A Plea for Justice
Victims of Sexual Abuse by the Clergy Want Tougher Reporting Requirements and Other Laws

Albany Times Union [Albany NY]
March 9, 2003

A year ago, in the early days of a national and local scandal, the state Legislature considered two versions of a bill that would require members of the clergy and religious organizations to report cases of sexual abuse to the appropriate secular authorities.

The bills died, the way they tend to here, with a lack of resolve in addressing concerns raised at the last minute. Meanwhile, the scandal spread, with the intervening months only underscoring its extent.

The bills also died, in part, because no one seemed to hear the cries of the actual victims of sexually abusive priests. It seemed, at the time, as if everyone's voice was heard in Albany but theirs.

That changed Wednesday as Sen. Thomas Duane, D-Manhattan, surrounded himself with some of those permanent casualties of sexual abuse as he called for legislation that would go even further than what was proposed last year by Assemblyman John McEneny, D-Albany, who has another bill he expects the Assembly to pass this session, and Sen. Stephen Saland, R-Poughkeepsie, who plans to submit one. From the mouths of these victims came the most compelling of reasons why newer and immeasurably tougher laws must be passed to stop the clergy from victimizing the children. Mandatory reporting should be just the beginning.

Mr. Duane's bill would, for instance, allow victims to sue their abusers for an additional period after the current three-year statute of limitations had expired.

Why? Listen to Curtis Oathout, 39, of Columbia County, whose earliest recollection of being molested by priests in the Albany Diocese dates back to when he was 9.

"As a victim of rape by a Catholic priest, I can attest that it can take 20 years until a victim comes to terms with those crimes and comes forward," Mr. Oathout says.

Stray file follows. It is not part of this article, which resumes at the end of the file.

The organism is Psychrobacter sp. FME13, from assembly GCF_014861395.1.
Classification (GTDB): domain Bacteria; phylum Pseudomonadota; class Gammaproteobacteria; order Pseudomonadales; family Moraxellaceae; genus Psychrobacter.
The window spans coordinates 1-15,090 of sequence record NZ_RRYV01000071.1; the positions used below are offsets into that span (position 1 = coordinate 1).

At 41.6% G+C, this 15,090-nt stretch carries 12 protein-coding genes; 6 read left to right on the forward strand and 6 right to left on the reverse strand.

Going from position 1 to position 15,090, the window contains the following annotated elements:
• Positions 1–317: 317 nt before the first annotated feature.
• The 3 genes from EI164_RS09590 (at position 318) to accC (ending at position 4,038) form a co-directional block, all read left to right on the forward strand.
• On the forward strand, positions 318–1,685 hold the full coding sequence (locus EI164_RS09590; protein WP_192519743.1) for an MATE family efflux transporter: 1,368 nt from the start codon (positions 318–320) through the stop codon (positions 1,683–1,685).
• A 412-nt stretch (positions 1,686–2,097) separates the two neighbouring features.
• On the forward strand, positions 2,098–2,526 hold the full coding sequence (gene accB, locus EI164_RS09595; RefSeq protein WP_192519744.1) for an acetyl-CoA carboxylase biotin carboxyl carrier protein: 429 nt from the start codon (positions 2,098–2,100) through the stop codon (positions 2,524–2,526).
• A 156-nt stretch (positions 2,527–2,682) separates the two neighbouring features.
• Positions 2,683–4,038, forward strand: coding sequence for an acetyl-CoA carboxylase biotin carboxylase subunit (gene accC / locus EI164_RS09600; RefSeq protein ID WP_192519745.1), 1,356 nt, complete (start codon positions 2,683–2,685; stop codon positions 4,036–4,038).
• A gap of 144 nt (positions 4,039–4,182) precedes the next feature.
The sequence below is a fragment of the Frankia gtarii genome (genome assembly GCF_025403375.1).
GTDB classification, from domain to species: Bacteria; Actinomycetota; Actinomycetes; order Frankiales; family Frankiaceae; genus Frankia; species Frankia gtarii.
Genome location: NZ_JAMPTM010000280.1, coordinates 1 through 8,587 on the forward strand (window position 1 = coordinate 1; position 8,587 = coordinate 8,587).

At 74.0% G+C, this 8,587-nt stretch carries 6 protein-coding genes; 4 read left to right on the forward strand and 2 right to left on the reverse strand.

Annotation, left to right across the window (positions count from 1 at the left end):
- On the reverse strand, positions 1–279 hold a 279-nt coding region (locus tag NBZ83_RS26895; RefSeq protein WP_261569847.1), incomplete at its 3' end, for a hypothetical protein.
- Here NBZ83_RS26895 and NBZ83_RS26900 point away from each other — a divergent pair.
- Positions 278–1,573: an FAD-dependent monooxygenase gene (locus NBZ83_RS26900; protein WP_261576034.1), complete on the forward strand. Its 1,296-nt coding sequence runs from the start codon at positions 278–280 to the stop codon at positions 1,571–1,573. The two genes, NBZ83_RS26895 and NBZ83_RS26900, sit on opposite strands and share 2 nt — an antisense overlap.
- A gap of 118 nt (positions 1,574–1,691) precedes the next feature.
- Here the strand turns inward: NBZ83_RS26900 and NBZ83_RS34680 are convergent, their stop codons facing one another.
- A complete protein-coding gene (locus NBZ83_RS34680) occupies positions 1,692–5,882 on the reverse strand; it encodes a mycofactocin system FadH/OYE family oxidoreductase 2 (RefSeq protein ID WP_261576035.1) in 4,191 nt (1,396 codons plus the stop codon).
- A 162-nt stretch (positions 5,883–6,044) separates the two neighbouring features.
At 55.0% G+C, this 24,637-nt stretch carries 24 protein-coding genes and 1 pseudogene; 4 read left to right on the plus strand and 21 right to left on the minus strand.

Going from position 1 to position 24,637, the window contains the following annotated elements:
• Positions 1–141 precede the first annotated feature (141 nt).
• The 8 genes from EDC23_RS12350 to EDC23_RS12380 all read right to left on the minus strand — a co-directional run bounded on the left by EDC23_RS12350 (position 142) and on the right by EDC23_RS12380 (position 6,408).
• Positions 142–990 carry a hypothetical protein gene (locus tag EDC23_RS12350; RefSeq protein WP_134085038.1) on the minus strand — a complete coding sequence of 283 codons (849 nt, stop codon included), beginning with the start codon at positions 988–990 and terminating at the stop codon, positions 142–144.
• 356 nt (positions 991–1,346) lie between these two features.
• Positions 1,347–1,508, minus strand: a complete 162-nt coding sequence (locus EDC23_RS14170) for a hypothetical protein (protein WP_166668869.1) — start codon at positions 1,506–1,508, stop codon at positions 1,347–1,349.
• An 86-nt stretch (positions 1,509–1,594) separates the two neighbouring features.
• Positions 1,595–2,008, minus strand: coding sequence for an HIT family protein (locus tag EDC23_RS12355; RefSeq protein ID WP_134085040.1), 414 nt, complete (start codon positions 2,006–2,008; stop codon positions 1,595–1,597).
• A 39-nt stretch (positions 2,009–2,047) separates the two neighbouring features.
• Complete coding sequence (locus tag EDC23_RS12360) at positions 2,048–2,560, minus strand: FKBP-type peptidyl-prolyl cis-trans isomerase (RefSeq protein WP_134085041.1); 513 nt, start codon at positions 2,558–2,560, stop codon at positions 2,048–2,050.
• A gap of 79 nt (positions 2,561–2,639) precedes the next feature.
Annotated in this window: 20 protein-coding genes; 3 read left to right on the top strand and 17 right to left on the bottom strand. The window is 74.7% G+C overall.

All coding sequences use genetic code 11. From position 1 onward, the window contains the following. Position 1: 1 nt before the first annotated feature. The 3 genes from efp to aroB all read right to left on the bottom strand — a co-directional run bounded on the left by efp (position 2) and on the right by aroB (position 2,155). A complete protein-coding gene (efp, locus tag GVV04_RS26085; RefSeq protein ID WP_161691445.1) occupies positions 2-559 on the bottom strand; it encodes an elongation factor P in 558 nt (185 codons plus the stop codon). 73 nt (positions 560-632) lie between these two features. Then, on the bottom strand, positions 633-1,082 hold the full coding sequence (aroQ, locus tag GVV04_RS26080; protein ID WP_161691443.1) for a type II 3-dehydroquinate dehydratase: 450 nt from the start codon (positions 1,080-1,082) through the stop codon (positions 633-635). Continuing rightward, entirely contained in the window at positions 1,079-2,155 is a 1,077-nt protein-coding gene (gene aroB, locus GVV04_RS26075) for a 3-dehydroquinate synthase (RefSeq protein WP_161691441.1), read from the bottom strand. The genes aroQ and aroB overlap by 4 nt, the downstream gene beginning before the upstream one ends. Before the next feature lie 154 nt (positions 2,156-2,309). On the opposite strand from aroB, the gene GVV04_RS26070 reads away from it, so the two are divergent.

That's why, under the law Mr. Duane proposes, criminal charges could be brought within eight years of a sexual assault case instead of the current five years -- or eight years, rather than five years, after a victim turns 18.

The pain and the trauma go so much deeper. Mr. Duane wants religious organizations to be required to inform civil authorities of all incidents of sexual abuse by clergy -- alive or dead -- going back 50 years.

Mr. Duane also proposes that organizations such as Catholic Charities be barred from providing money for private settlements with sexual abuse victims, as was the case, at least temporarily, in a cash settlement the Albany diocese made with Mr. Oathout.

Yes, the legislative ante has been raised considerably, and by a minority party member with little political standing. But so, too, have the consequences of continuing to look the other way.

The public has responded to the sexual abuse scandal that has swept through the Catholic Church in America, even if its elected representatives haven't. The public understands that a Legislature that doesn't properly respond to an epidemic of sexual abuse of children, by priests no less, is a scandal in its own right.

The remedy that Mr. Duane proposes -- full of disclosure, and lacking in tolerance -- is proportionate to the crimes. The Legislature needs to understand that, and embrace that. No more inaction, and no more diversions. It's time to act in the name of the victims.


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